New Report: “Governing Emerging Technology in an Age of Policy Fragmentation and Disequilibrium”

by on May 2, 2022 · 0 comments

The American Enterprise Institute (AEI) has kicked off a new project called “Digital Platforms and American Life,” which will bring together a variety of scholars to answer the question: How should policymakers think about the digital platforms that have become embedded in our social and civic life? The series, which is being edited by AEI Senior Fellow Adam J. White, highlights how the democratization of knowledge and influence in the Internet age comes with incredible opportunities but also immense challenges. The contributors to this series will approach these issues from various perspectives and also address different aspects of policy as it pertains to the future of technological governance.

It is my honor to have the lead paper in this new series. My 19-page essay is entitled, Governing Emerging Technology in an Age of Policy Fragmentation and Disequilibrium, and it represents my effort to concisely tie together all my writing over the past 30 years on governance trends for the Internet and related technologies. The key takeaways from my essay are:

  • Traditional governance mechanisms are being strained by modern technological and political realities. Newer technologies, especially digital ones, are developing at an ever-faster rate and building on top of each other, blurring lines between sectors.
  • Congress has failed to keep up with the quickening pace of technological change. It also continues to delegate most of its constitutional authority to agencies to deal with most policy concerns. But agencies are overwhelmed too. This situation is unlikely to change, creating a governance gap.
  • Decentralized governance techniques are filling the gap. Soft law—informal, iterative, experimental, and collaborative solutions—represents the new normal for technological governance. This is particularly true for information sectors, including social media platforms, for which the First Amendment acts as a major constraint on formal regulation anyway.
  • No one-size-fits-all tool can address the many governance issues related to fast-paced science and technology developments; therefore, decentralized governance mechanisms may be better suited to address newer policy concerns.

My arguments will frustrate many people of varying political dispositions because I adopt a highly pragmatic approach to technological governance. No matter what your preferred ideal state of affairs looks like in terms of technological governance, you’re bound to be disappointed by the way high-tech policy is unfolding today. Many people desire bright-letter hard law that has government(s) establishing comprehensive, precautionary regulation of various tech sectors. Others prefer a clearly defined but more light-touch policy regime for emerging technology. Alas, neither of these preferred hard law dispositions describe the world we live in today, nor will either of them likely govern the future. My essay outlines a variety of reasons why such hard law approaches are breaking down today, including general legislative dysfunctionalism, the endless delegation of power from Congress to regulatory agencies or the states, and the the intensifying “pacing problem” (i.e., the fact that technological change is happening at a must faster rate than policy change).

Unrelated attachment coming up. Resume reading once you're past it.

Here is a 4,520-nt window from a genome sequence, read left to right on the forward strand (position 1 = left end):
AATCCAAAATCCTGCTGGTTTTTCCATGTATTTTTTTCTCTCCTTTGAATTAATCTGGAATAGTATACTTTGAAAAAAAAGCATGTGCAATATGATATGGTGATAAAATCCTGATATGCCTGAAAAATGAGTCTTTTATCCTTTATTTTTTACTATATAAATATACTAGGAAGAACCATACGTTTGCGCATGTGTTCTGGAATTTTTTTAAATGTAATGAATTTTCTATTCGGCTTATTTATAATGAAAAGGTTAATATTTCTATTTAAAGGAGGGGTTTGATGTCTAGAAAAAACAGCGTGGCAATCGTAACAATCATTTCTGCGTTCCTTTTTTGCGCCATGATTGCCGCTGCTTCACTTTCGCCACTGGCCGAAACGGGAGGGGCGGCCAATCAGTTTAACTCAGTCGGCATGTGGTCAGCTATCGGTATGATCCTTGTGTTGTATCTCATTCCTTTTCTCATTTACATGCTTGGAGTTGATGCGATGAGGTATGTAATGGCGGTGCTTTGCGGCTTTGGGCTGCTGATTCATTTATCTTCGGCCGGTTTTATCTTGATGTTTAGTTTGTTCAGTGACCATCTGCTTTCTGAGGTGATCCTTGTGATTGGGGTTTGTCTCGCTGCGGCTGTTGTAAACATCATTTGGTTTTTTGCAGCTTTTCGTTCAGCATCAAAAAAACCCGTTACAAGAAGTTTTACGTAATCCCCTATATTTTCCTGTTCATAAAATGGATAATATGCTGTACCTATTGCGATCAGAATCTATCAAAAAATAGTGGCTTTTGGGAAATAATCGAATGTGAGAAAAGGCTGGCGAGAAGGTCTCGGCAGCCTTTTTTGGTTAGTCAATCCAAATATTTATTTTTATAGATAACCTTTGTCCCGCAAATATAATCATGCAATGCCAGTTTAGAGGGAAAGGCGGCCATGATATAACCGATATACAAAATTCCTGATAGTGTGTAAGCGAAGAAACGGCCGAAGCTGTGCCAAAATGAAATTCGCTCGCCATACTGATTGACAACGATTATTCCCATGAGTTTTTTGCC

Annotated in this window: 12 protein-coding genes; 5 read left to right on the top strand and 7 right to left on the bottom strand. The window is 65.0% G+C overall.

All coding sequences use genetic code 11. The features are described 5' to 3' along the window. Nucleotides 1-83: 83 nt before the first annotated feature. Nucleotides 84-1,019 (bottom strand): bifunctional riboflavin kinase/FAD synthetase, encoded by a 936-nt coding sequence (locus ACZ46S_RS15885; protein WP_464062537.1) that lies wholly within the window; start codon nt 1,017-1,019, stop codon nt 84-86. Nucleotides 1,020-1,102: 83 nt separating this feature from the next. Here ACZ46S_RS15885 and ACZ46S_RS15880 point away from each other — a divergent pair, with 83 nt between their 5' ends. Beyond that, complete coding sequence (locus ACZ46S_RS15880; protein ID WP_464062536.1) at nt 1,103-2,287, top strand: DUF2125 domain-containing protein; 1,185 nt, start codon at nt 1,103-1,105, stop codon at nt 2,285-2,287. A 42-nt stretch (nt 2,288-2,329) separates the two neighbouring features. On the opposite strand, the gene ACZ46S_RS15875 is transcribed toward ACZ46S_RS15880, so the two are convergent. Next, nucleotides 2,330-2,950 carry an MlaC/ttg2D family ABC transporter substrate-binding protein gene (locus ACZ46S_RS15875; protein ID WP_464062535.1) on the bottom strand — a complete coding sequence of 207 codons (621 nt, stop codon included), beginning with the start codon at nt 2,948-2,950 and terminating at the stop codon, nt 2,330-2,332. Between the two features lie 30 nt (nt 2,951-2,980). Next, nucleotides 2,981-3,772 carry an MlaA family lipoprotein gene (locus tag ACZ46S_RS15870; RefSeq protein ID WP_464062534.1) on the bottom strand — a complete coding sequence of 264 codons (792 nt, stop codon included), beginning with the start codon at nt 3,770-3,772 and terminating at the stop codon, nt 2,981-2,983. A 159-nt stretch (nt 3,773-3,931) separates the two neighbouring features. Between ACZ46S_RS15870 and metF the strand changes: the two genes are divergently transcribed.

In light of this, I argue:

it is smart to think practically about alternative governance frameworks when traditional hard-law approaches prove slow or ineffective in addressing governance needs. It is also wise to consider alternative governance frameworks that might address the occasional downsides of disruptive technologies without completely foreclosing ongoing innovation opportunities the way many hard-law solutions would.

I also show that, whether anyone cares to admit it or not, we already live in a world of multiplying “soft law” mechanisms and decentralized governance approaches. I use the example of how these new governance trends are unfolding for autonomous vehicles, but note how we see decentralized governance approaches being utilized in many other sectors. This is equally true across the Atlantic where the United Kingdom is increasingly experimenting with new governance approached for emerging technologies.

What counts as “soft law” or “decentralized governance” is an open-ended and ever-changing topic of discussion. But I note that it, at a minimum, it includes: multi-stakeholder processes, experimental “sandboxes,” industry best practices or codes of conduct, technical standards, private certifications, agency workshops and guidance documents, informal negotiations, and education and awareness building efforts. I unpack these ideas in the essay in more detail.

For social media, soft law approaches are the current governance norm, even as hard law regulatory proposals continue to multiply rapidly. But I note that despite all that pressure for more formal regulatory governance of social media platforms, the First Amendment presents a formidable barrier to most of those proposals. Thus, soft law will continue to be the dominant governance approach here. I also conclude by predicting that that soft law will become the dominant approach for artificial intelligence, too, even as regulatory proposals multiply there as well.

I’ll have more to say about my paper and other papers in the AEI series in coming weeks and month. For now, I encourage you to jump over to the website AEI has set up for the series and take a look at my new paper.


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